To optimize payments and reimbursement in emerging value-based care models, hospitals and health systems need to more proactively measure and improve clinical and financial performance across a myriad of quality and patient safety measures and programs. By Andy Weissberg, SVP, Marketing Communications, Quantros
“The customer is always right” is a popular adage in service industries. But what about in healthcare, who knows more about what healthcare consumers need – patients themselves or their providers? The concept of patient satisfaction is something a lot of healthcare providers struggle with. By Allison Hart
Healthcare spending grew to $3.4 trillion in 2016 and is expected to reach $5.5 trillion by the year 2025 according to the Centers for Medicare & Medicaid Services. By Chris Seib, Chief Technology Officer and Co-Founder, InstaMed
As payers and providers seek to uncover collaborative opportunities in an industry increasingly shifting toward patient-centric healthcare and value-driven outcomes, it’s critical to examine the most significant barriers to improved partnerships. By Dan Schulte, SVP Healthcare, HGS Inc.
Nobody likes waiting. In the age of consumerism and instant gratification, when an Amazon package can be delivered to you within an hour or a stranger will pick you up and give you a ride in a matter of minutes through an app on your phone, waiting is the ultimate inconvenience. By Tom Cox, CEO, MyHealthDirect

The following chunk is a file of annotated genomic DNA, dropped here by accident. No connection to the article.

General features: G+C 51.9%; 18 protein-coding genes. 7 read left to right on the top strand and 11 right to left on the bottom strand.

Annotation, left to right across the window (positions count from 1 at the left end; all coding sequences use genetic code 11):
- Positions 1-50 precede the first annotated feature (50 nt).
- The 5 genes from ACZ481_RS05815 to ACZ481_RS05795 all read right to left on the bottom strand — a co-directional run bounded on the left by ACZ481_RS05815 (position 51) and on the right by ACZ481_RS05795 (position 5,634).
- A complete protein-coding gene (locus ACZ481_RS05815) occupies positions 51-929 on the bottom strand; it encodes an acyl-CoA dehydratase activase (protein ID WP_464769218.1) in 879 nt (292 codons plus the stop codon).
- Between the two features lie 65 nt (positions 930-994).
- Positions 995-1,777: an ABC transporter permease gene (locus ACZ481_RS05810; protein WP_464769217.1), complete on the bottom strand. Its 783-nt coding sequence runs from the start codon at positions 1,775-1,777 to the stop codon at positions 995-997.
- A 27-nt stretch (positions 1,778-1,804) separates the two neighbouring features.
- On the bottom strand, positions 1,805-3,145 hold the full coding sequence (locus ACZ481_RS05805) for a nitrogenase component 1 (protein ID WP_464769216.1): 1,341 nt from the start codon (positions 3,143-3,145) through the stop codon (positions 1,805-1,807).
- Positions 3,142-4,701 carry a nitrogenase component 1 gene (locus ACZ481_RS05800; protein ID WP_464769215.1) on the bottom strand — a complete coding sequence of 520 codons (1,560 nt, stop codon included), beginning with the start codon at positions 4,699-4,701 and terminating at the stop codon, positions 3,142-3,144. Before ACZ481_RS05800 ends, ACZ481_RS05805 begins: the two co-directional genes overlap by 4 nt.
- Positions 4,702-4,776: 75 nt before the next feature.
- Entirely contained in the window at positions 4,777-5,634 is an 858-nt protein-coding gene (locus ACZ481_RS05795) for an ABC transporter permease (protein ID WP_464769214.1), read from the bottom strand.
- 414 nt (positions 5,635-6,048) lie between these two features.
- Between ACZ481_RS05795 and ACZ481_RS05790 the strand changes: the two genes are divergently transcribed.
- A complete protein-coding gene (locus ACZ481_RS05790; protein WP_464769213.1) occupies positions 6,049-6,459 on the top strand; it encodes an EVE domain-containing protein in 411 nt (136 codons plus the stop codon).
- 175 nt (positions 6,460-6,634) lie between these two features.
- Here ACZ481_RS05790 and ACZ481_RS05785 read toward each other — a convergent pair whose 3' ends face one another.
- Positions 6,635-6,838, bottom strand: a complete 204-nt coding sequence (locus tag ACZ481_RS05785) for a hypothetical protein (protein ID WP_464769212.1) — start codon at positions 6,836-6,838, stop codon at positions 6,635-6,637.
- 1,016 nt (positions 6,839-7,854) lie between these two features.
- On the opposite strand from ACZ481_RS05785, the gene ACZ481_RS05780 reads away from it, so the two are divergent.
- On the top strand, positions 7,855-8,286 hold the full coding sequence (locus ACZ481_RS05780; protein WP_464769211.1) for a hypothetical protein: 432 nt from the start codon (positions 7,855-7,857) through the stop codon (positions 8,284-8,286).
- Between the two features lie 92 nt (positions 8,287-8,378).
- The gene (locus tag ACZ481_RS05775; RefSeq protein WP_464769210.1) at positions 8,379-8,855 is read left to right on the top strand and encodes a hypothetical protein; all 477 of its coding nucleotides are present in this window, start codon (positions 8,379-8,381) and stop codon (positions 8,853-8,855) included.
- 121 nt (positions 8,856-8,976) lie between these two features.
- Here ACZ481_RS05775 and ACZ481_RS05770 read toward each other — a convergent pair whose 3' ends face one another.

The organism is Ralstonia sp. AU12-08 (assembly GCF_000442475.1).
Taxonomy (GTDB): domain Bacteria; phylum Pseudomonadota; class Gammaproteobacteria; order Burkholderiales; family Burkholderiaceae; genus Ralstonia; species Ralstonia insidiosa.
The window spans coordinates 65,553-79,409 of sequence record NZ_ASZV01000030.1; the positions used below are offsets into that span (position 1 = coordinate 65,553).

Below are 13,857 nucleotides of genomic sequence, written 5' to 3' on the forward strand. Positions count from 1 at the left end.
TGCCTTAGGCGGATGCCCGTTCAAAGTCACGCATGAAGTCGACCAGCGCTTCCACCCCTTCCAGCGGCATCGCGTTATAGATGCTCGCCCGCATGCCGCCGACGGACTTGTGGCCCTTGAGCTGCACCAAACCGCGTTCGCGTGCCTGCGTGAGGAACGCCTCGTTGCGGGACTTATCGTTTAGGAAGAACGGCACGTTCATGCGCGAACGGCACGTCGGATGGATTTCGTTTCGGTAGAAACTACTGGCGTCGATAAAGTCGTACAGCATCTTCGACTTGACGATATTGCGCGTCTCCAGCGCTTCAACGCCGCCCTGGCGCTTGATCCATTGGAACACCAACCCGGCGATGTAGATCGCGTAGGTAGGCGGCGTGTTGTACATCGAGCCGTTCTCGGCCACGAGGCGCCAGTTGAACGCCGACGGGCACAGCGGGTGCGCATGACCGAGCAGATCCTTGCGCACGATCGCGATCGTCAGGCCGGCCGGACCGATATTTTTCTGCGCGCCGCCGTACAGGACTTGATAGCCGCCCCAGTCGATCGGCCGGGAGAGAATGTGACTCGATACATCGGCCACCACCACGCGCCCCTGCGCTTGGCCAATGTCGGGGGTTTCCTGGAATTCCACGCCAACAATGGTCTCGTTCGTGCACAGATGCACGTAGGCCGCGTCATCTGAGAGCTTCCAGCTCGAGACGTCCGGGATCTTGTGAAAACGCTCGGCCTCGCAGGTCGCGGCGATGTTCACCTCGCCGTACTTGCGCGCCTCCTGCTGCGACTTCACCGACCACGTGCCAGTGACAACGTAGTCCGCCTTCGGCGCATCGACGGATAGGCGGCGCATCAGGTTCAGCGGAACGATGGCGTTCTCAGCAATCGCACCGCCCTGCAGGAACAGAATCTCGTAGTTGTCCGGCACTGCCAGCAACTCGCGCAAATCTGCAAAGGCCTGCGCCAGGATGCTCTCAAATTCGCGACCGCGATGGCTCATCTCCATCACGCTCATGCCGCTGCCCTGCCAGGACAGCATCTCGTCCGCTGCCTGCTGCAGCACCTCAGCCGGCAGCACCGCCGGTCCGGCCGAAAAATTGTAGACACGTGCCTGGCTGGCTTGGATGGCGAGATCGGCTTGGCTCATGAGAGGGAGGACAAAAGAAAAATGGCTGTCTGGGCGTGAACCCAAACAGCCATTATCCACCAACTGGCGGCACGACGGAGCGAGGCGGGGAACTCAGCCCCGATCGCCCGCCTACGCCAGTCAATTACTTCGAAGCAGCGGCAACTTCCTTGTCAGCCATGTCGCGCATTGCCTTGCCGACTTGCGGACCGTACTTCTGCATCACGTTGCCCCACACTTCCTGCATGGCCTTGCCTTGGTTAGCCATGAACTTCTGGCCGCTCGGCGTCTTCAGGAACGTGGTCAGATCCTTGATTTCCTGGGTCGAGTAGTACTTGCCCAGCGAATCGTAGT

About 20 years ago, healthcare in the U.S. cost an average of $2,800 per person. Ten years later, that figure had shot up to $4,700 per person. Over the years, the cost of healthcare has risen as high as $10,345 per person.
How can you determine whether your organization’s business performance is clicking on all cylinders? Many organizations have invested in business intelligence tools to help measure their internal performance, evaluate areas in need of improvement, and identify best practices. Yet, what exactly are “best practices” and how can an organization know if their practices truly are best? By Chris Bodam, RemitDATA
The Medicare Access and CHIP Reauthorization Act (MACRA) aims to improve physician and other clinician payments by changing the way Medicare incorporates quality measurement into payments. At its core, the Act repeals the sustainable growth rate and authorizes the U.S. Department of Human and Health Services (HHS) to implement value-based incentives. Regardless of MACRA’s original intent to improve healthcare for both patients and physicians, the new legislation can result in negative implications on practices — particularly as it relates to revenue cycle management.